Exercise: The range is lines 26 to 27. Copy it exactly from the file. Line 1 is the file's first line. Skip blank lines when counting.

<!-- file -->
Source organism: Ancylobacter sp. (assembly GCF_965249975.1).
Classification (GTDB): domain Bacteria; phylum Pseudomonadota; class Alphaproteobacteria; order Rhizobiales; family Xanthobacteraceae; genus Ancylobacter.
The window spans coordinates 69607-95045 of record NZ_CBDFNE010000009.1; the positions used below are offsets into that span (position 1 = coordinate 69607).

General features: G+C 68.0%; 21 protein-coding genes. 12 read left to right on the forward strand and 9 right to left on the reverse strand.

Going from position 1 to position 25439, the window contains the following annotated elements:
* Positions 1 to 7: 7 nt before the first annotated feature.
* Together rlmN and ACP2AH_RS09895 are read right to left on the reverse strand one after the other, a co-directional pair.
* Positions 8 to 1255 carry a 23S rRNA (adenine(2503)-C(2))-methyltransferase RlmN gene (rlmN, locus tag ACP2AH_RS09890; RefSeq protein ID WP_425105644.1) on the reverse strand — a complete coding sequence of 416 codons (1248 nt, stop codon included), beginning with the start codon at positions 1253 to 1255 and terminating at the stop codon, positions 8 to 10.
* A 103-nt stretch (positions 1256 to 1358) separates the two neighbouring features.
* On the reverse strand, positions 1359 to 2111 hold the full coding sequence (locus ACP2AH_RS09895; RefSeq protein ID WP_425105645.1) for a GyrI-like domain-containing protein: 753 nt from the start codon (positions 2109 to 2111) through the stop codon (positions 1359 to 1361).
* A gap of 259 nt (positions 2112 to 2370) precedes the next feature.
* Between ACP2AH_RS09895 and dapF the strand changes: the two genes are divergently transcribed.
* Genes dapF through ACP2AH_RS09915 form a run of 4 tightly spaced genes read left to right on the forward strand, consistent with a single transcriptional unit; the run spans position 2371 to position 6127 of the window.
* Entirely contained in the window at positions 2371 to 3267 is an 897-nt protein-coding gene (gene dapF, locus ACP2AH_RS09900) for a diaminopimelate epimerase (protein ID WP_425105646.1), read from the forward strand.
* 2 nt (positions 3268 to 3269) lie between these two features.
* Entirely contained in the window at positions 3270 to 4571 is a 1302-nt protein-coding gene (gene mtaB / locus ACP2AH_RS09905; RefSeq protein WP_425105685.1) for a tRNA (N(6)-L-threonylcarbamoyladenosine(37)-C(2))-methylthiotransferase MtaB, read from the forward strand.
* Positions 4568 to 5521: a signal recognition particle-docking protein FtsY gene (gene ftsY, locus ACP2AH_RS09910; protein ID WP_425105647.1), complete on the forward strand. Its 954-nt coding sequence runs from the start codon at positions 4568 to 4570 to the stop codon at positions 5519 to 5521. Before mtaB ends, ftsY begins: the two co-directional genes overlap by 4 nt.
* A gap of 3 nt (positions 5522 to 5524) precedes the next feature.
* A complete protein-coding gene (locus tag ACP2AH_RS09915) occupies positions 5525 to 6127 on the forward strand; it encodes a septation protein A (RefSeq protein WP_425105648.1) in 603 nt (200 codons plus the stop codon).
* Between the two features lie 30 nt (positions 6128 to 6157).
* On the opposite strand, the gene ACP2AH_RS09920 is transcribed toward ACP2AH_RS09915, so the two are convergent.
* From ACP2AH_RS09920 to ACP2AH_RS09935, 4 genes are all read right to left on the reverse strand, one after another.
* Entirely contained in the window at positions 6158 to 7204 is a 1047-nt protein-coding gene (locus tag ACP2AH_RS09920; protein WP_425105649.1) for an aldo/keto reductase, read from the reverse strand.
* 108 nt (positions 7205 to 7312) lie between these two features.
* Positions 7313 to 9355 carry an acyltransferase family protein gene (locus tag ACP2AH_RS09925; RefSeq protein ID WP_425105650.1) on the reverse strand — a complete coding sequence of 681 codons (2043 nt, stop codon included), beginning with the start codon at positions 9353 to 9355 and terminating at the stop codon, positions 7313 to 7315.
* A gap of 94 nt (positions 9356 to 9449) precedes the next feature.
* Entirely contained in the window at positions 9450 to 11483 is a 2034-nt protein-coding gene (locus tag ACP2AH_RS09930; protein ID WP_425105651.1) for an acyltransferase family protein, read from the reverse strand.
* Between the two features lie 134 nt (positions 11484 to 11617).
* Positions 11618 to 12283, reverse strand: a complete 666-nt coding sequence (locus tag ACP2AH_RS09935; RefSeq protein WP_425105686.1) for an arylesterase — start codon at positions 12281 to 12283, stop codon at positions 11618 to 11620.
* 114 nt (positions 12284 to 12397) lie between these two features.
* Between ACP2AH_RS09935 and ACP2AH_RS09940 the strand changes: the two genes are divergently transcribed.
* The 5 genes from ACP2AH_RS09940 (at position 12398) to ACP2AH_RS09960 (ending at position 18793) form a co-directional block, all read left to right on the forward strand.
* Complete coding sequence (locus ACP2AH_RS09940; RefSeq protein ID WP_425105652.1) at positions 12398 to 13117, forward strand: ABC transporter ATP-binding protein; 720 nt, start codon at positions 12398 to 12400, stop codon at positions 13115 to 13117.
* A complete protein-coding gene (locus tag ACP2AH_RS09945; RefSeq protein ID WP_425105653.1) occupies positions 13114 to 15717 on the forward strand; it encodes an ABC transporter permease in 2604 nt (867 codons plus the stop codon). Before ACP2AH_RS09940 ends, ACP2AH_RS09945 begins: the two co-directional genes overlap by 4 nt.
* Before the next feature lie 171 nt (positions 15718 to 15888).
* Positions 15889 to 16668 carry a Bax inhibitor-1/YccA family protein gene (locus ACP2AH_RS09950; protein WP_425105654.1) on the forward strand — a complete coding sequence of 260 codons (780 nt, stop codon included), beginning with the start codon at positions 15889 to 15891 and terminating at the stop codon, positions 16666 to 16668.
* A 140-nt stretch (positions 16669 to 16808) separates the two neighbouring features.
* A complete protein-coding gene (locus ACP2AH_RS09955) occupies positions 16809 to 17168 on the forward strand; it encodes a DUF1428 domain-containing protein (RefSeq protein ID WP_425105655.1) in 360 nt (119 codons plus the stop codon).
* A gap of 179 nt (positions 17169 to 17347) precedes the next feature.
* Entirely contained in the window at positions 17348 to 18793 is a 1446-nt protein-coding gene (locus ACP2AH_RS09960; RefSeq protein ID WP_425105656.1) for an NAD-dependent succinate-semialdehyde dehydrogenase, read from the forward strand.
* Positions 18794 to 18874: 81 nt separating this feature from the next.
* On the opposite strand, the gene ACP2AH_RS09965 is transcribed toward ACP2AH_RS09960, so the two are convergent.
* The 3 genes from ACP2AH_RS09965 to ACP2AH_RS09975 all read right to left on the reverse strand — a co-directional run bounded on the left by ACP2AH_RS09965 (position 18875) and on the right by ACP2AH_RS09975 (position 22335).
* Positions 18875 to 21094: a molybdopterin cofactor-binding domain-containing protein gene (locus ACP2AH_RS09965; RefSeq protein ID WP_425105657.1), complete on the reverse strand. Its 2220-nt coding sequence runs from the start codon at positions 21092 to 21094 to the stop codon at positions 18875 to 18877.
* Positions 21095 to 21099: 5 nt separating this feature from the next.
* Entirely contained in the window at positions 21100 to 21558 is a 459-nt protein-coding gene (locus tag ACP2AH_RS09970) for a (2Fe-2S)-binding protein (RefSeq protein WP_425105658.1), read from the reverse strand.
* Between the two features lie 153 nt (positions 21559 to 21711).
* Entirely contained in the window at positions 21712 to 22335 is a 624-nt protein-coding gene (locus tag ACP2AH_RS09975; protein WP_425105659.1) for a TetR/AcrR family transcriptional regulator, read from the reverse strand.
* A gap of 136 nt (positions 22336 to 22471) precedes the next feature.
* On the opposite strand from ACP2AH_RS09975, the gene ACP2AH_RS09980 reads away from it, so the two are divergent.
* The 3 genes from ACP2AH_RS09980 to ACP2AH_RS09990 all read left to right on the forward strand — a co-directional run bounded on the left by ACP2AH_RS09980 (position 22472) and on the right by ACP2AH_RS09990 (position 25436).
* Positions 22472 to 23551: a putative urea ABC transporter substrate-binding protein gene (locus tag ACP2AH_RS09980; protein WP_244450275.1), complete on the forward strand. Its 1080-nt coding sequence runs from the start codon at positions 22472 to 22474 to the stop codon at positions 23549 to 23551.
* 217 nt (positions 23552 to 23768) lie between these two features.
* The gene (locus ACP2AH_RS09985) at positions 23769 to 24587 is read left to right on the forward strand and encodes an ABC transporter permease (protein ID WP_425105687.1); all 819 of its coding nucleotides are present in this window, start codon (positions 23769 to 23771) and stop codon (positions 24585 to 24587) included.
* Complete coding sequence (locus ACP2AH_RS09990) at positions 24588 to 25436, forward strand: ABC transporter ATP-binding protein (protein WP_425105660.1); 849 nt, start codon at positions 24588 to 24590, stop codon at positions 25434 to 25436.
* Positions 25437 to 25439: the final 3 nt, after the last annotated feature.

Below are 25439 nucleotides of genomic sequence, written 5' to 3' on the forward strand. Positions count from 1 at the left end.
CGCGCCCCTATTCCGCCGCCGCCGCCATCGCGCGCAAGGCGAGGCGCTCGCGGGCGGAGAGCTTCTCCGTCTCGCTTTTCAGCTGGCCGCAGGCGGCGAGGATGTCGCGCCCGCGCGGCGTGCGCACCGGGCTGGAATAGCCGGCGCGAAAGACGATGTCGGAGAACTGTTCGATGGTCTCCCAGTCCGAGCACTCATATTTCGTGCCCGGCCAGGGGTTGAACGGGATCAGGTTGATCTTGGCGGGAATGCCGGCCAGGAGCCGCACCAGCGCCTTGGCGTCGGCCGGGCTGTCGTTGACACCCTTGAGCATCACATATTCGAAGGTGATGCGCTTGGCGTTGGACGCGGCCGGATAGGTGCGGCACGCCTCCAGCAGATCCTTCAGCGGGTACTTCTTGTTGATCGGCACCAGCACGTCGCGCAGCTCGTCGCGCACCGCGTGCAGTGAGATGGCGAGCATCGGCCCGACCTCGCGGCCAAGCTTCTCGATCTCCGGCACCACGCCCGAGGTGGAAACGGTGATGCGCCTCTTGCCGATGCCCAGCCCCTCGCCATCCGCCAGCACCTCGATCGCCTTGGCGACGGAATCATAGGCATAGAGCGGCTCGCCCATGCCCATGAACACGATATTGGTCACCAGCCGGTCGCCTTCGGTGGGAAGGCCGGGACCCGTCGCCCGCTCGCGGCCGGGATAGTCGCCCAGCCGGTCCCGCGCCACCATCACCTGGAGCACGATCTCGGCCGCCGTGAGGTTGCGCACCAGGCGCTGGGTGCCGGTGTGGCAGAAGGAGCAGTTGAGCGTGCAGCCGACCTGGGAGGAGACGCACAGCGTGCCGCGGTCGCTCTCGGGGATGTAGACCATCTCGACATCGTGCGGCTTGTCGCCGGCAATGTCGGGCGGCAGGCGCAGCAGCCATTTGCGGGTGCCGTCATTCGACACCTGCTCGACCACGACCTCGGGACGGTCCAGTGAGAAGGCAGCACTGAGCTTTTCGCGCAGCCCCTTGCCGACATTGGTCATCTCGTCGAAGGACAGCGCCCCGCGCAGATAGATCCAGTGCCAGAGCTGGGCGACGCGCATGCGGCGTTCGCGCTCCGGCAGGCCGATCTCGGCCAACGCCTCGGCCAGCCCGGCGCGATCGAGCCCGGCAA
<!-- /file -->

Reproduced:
* A gap of 94 nt (positions 9356 to 9449) precedes the next feature.
* Entirely contained in the window at positions 9450 to 11483 is a 2034-nt protein-coding gene (locus tag ACP2AH_RS09930; protein ID WP_425105651.1) for an acyltransferase family protein, read from the reverse strand.